EPA Seeks Comment on Regulation of Greenhouse Gases

August 16, 2008
Client Alert Newsletter August 2008

On July 30, 2008, the U.S. Environmental Protection Agency ("EPA") issued an advance notice of public rulemaking ("ANPR") seeking public comment on issues related to greenhouse gas ("GHG") effects and the regulation of GHGs under the existing provisions of the Clean Air Act ("CAA"). EPA stated that it was issuing the ANPR to respond to the U.S. Supreme Court's decision in Massachusetts v. EPA, as well as other petitions before EPA concerning the regulation of GHGs under the CAA. Notably, however, EPA Administrator Stephen Johnson seemed to undercut the analysis provided by EPA staff by prefacing the ANPR with his belief that the CAA was "ill-suited for the task of regulating global greenhouse gas emissions."

In Massachusetts v. EPA, the Supreme Court found that GHGs meet the definition of "air pollutant" under the CAA, and thus EPA was required to decide whether GHGs cause or contribute to air pollution "which may reasonably be anticipated to endanger public health or welfare," and if so to prescribe regulations for the emission of GHGs from new motor vehicles. The ANPR, however, does not make an "endangerment" finding. Instead, the over-500 page document provides an EPA staff analysis of such a finding on other sections of the CAA that govern other stationary sources. For example, the ANPR asserts that a decision to regulate GHGs from mobile sources could require establishing National Ambient Air Quality Standards for GHGs under Title I of the CAA, which in turn would require GHG sources to be subject to the Prevention of Significant Deterioration ("PSD") or Non-attainment New Source Review ("NNSR") programs. A decision to regulate could also require the establishment of New Source Performance Standards ("NSPS") or Maximum Achievable Control Technology ("MACT") standards for GHG sources. In short, the ANPR outlines how GHGs could be regulated under the CAA, along with the conclusion that a large number of activities would then necessarily become subject to CAA permitting, including modification or construction of office buildings, hotels, residential buildings, retail stores, or other small business operations.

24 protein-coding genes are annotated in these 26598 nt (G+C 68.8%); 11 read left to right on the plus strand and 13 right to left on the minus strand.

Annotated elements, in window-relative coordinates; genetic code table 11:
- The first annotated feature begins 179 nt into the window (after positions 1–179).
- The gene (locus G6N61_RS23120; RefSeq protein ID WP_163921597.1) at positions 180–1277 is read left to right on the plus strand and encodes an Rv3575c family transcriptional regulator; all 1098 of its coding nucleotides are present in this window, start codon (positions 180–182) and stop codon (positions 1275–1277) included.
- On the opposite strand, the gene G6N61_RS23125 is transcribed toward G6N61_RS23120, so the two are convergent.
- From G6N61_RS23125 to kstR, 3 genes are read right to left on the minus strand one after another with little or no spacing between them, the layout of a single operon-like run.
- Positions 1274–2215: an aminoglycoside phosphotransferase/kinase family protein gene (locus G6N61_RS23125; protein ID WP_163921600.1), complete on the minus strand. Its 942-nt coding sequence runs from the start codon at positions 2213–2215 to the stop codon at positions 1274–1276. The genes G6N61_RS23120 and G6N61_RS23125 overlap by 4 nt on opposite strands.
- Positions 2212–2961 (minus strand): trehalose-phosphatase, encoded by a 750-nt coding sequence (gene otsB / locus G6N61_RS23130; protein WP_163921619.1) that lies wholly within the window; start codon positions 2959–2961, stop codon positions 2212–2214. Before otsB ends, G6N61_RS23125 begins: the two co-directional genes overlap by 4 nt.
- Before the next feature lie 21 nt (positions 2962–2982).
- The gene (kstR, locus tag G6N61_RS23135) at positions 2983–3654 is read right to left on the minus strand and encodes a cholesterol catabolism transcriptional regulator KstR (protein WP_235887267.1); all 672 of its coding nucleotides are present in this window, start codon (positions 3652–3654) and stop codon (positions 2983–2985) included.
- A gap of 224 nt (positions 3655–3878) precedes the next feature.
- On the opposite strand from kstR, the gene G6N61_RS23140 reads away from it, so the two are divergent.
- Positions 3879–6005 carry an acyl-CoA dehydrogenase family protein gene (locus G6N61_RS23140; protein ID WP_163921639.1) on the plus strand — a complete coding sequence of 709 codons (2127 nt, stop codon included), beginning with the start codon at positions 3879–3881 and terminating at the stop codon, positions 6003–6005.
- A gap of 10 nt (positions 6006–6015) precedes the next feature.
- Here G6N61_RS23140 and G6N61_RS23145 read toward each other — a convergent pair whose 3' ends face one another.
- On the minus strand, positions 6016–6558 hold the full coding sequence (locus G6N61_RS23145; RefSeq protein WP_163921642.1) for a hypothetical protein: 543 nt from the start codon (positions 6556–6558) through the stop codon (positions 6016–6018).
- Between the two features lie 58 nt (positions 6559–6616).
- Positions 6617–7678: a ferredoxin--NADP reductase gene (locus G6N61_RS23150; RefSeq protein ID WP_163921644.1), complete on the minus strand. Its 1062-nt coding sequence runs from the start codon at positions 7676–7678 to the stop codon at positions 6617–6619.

The ANPR has received criticism from all sides. First, in the ANPR itself, a letter from the Office of Management and Budget notes that other federal agencies were not able to reach consensus before publication of the ANPR, and thus the EPA staff analysis provided in the ANPR could not be considered administration policy. The ANPR also took the unusual step of including the comments of these other agencies, which for the most part criticized the approach outlined by the EPA staff. Others, including environmental groups and certain members of Congress, have cited the Administrator's initial statement as further evidence of the Bush administration interfering with the conclusions of EPA staff. Against this backdrop, it is unlikely that any regulation of GHGs will result from this ANPR in the near future, and a comprehensive GHG program will have to wait for a new administration in combination with new stand-alone climate change legislation. Nevertheless, the comments received as a result of this ANPR, and the EPA responses thereto, could shape the upcoming debate on a comprehensive U.S. climate change program.

Any comments on the ANPR must be received by EPA on or before November 28, 2008.